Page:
When Charles I lost his head, the modern British concept of ‘sovereignty’ was born. But has it had its day? The EU referendum outcome will help answer this question.
The 30th January 1649 was a typically cold winter day in London, and after a dignified cry ‘strike’ from the crowned head, down descended the unpropitious axe blade. As the head of Charles I, by Gods Grace Defender of the Faith was held up, silence ensued. Not even the axeman dared utter anything for fear his masked identity would be discovered. It was a seminal moment in the direction of a country, a people and of history. Everyone who bore witness knew and were silenced by it. January 30th 1649, the day the modern British concept of sovereignty was born.
To the British mindset ever since that bloody episode in London, the concept of ‘national sovereignty’ has gravitated around the notion of accountability plus authority. That is to say, parliament is sovereign because it (then notionally, today actually) is accountable to the people. This is where and why it wields its authority.
For many Brits this remains the central definition of what constitutes ‘national sovereignty’. But today I want to explore the possibility that things since the dawning of globalisation might have rendered things more complicated. It is not my intention to argue one view over another. But the question of sovereignty is central the our EU referendum vote, and it has been woefully ignored by our politicians, media and rival campaigns. The question of what constitutes sovereignty is the central nub of the EU referendum.
Globalisation as an economic phenomenon has produced cross-border businesses which have higher turnovers and freer (and higher) capital than many ‘nations’ and ‘states’ in our world. It has created a new class of global citizenry who live cross-borders; between states as a matter of normalcy. This creates a new power dynamic. For example, Google can ‘get away’ with effectively ‘volunteering’ to pay UK tax monies simply because the UK in isolation isn’t capable of compelling a firm the size of Google to pay what we might call ‘its fair share’. And the UK is the worlds 5th largest economy! Put simply, global businesses and global businessmen are able to ‘pick and choose’ their tax and regulatory jurisdiction. This means an effective loss of sovereignty in the traditional sense for nations and states has already occurred. For these global entities directly influence the laws we live under. Is it not the case in economics that to attract businesses, to ‘generate wealth’ you must maintain certain levels of income tax and business tax rates? Who decided that corporation taxes over and above x amount is ‘uncompetitive’ and thus politically unthinkable? It wasn’t our elected representatives, many of whom prefer to pretend like Corbyn that these realities of economics don’t exist. It is the global entities aforementioned. They set the game, they weight the scales, all our elected parliaments do is role the dice. Thus the traditional notion of sovereignty has already been reduced.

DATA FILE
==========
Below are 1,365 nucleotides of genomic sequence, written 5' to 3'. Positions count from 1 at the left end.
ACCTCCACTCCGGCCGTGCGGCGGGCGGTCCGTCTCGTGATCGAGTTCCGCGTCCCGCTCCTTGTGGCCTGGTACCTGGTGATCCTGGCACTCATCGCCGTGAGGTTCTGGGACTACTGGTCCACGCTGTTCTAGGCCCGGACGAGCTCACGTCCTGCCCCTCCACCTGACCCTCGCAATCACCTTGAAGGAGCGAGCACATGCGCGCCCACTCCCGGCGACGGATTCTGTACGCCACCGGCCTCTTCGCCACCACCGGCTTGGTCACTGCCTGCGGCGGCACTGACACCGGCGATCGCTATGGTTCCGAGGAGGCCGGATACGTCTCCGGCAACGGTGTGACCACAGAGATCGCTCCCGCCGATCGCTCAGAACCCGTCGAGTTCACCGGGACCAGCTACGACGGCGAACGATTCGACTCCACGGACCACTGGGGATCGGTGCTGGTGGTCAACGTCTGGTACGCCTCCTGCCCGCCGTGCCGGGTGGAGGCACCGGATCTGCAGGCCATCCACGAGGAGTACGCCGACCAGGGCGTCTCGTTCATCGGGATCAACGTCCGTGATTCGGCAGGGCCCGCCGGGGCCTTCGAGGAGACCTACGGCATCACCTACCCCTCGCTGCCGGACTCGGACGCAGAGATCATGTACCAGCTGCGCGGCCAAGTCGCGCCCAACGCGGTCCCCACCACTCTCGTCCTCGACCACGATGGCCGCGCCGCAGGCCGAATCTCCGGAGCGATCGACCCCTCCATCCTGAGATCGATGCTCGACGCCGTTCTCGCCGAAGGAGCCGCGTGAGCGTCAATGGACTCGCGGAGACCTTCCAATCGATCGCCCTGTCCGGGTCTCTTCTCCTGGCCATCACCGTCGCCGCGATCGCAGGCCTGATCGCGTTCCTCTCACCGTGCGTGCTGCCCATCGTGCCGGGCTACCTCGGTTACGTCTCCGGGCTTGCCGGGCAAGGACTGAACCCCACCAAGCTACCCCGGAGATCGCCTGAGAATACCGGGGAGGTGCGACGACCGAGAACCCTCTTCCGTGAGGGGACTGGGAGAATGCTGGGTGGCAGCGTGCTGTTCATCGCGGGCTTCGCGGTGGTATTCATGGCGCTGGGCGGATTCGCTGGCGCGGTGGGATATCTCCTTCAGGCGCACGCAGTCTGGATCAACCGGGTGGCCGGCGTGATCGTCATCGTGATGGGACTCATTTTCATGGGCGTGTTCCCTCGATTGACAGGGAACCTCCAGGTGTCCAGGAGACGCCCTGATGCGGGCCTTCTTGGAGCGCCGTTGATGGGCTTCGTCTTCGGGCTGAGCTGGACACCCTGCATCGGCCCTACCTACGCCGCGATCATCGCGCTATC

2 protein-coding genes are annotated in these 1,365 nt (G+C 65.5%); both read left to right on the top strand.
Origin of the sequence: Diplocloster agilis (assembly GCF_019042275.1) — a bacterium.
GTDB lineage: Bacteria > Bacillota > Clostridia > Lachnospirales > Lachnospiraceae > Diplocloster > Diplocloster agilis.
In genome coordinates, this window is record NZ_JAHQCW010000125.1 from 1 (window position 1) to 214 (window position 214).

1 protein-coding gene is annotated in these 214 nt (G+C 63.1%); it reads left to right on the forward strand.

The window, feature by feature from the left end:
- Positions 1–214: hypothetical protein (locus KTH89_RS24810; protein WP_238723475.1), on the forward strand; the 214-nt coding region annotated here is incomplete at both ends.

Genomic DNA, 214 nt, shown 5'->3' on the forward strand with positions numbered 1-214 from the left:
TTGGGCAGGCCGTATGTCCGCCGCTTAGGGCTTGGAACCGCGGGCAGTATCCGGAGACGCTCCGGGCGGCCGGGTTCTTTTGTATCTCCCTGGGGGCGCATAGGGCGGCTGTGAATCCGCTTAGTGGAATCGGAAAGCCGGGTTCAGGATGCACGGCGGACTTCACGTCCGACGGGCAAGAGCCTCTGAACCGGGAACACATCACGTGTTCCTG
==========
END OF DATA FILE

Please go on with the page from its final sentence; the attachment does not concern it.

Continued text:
So how do we hold these global entities/actors to account? This argument goes, simply, we must ‘share’ our traditionally understood notion of ‘sovereignty’ with others. And the EU, for example, offers a means to ensure that in the future we don’t lose national authority to unaccountable conglomerates. That our free markets are regulated by the laws enacted by elected state actors. Sure they must cooperate, compromise and agree a ‘common standard’ whereby all engaged can live with. But if we ‘pull sovereignty’, and agree to live by a common set of regulatory standards, we can reduce the ability of unaccountable and faceless conglomerates to ‘divide and rule’, to ‘weigh the scales’.
So in an odd sort of fashion, being in the EU may actually enhance our sovereignty. But, unarguably it has reduced our sovereignty in that traditional sense. After all who elects the EU Commission? And which jurisdictional legal body is highest, UK Supreme Court or the EU Court of Justice? There has been an unarguable erosion of our traditionally understood concept of sovereignty. But, in exchange, we may have enhanced our sovereignty in regards to globalisation’s actors.
Thus the big question is: has it been worth it? We’ll know the British public’s views come Thursday 23rd of June.